• Stay hydrated. Alcohol is a diuretic and often sends us running to the bathroom all night, leading to dehydration if we don’t replenish our body’s water reserves. Consider sipping water alongside alcoholic beverages or alternating between booze and non-alcoholic options like water, soda, or a mocktail.
  • Eat before drinking. Consuming alcohol on an empty stomach leads to faster absorption and more intense effects. Eating a meal before a night out can slow down the absorption of alcohol and reduce its immediate impact.
  • Don’t mix alcohol and medications. Medications are intended to alter the function and chemistry of our body, and many interact negatively with alcohol by intensifying its effects or causing harmful reactions. Always consult with a healthcare provider about the safety of drinking while taking medication.
  • Be mindful of social pressure. Don't let social situations pressure you into drinking more than you're comfortable with. It's okay to say no or to choose non-alcoholic options. With the rise of the sober-curious movement, many bars and restaurants offer a variety of mocktails.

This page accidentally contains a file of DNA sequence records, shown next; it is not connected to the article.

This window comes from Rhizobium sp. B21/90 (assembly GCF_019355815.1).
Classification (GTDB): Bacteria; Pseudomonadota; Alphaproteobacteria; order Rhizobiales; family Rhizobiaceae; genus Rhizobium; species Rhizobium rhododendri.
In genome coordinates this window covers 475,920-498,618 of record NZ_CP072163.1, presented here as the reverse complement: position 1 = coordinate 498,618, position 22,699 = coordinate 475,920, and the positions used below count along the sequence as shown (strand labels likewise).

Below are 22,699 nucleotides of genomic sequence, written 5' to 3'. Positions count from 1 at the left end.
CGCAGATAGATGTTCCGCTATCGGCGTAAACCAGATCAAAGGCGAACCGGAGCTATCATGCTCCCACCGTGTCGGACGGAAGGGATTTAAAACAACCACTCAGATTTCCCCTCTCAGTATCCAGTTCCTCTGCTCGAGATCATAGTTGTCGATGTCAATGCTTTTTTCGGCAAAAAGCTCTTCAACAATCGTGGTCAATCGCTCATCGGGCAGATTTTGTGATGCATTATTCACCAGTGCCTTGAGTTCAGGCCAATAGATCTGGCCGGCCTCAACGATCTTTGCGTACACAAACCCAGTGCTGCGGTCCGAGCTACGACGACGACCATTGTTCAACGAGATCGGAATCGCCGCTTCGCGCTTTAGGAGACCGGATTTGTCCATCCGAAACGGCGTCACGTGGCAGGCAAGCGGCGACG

• Know when to seek help. If you find it challenging to control your drinking, even in the face of negative consequences, seek professional help. There are many resources available for support and treatment. Consider a support group, an alcohol reduction app like Reframe, or a therapist specialized in alcohol misuse.

Alcohol can be a part of our life, but it's vital to prioritize health and safety. Understanding individual tolerance levels, considering our genetic makeup, and practicing mindful drinking allows us to make smarter decisions about drinking.